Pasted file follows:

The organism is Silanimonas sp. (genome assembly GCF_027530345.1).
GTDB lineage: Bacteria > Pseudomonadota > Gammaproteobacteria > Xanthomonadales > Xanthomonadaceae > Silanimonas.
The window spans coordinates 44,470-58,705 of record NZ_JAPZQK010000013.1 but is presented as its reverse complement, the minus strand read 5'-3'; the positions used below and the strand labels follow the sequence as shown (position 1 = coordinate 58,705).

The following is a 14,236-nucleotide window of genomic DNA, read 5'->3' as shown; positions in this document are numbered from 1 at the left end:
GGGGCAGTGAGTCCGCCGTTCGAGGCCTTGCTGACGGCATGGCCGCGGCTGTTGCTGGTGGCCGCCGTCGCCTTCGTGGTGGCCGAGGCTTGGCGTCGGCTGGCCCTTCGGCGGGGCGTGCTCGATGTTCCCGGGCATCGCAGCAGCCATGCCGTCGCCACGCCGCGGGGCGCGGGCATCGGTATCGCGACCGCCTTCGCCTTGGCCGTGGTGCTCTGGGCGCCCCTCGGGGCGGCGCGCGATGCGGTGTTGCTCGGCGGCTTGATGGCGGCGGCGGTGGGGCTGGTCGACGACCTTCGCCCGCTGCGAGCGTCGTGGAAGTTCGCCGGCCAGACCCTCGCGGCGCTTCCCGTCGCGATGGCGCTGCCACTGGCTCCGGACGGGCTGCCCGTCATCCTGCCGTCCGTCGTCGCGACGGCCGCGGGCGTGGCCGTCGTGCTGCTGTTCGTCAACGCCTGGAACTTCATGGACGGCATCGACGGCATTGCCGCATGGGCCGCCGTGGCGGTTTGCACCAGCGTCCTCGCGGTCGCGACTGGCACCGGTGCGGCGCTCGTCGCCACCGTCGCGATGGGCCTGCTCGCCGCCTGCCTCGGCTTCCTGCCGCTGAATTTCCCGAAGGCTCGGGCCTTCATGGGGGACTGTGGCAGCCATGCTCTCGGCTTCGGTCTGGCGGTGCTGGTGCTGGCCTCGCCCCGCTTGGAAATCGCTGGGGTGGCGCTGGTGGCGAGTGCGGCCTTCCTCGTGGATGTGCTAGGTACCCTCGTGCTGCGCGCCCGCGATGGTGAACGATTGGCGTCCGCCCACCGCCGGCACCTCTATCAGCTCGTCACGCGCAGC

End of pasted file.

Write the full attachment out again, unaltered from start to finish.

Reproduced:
The organism is Silanimonas sp. (genome assembly GCF_027530345.1).
GTDB lineage: Bacteria > Pseudomonadota > Gammaproteobacteria > Xanthomonadales > Xanthomonadaceae > Silanimonas.
The window spans coordinates 44,470-58,705 of record NZ_JAPZQK010000013.1 but is presented as its reverse complement, the minus strand read 5'-3'; the positions used below and the strand labels follow the sequence as shown (position 1 = coordinate 58,705).

The following is a 14,236-nucleotide window of genomic DNA, read 5'->3' as shown; positions in this document are numbered from 1 at the left end:
GGGGCAGTGAGTCCGCCGTTCGAGGCCTTGCTGACGGCATGGCCGCGGCTGTTGCTGGTGGCCGCCGTCGCCTTCGTGGTGGCCGAGGCTTGGCGTCGGCTGGCCCTTCGGCGGGGCGTGCTCGATGTTCCCGGGCATCGCAGCAGCCATGCCGTCGCCACGCCGCGGGGCGCGGGCATCGGTATCGCGACCGCCTTCGCCTTGGCCGTGGTGCTCTGGGCGCCCCTCGGGGCGGCGCGCGATGCGGTGTTGCTCGGCGGCTTGATGGCGGCGGCGGTGGGGCTGGTCGACGACCTTCGCCCGCTGCGAGCGTCGTGGAAGTTCGCCGGCCAGACCCTCGCGGCGCTTCCCGTCGCGATGGCGCTGCCACTGGCTCCGGACGGGCTGCCCGTCATCCTGCCGTCCGTCGTCGCGACGGCCGCGGGCGTGGCCGTCGTGCTGCTGTTCGTCAACGCCTGGAACTTCATGGACGGCATCGACGGCATTGCCGCATGGGCCGCCGTGGCGGTTTGCACCAGCGTCCTCGCGGTCGCGACTGGCACCGGTGCGGCGCTCGTCGCCACCGTCGCGATGGGCCTGCTCGCCGCCTGCCTCGGCTTCCTGCCGCTGAATTTCCCGAAGGCTCGGGCCTTCATGGGGGACTGTGGCAGCCATGCTCTCGGCTTCGGTCTGGCGGTGCTGGTGCTGGCCTCGCCCCGCTTGGAAATCGCTGGGGTGGCGCTGGTGGCGAGTGCGGCCTTCCTCGTGGATGTGCTAGGTACCCTCGTGCTGCGCGCCCGCGATGGTGAACGATTGGCGTCCGCCCACCGCCGGCACCTCTATCAGCTCGTCACGCGCAGC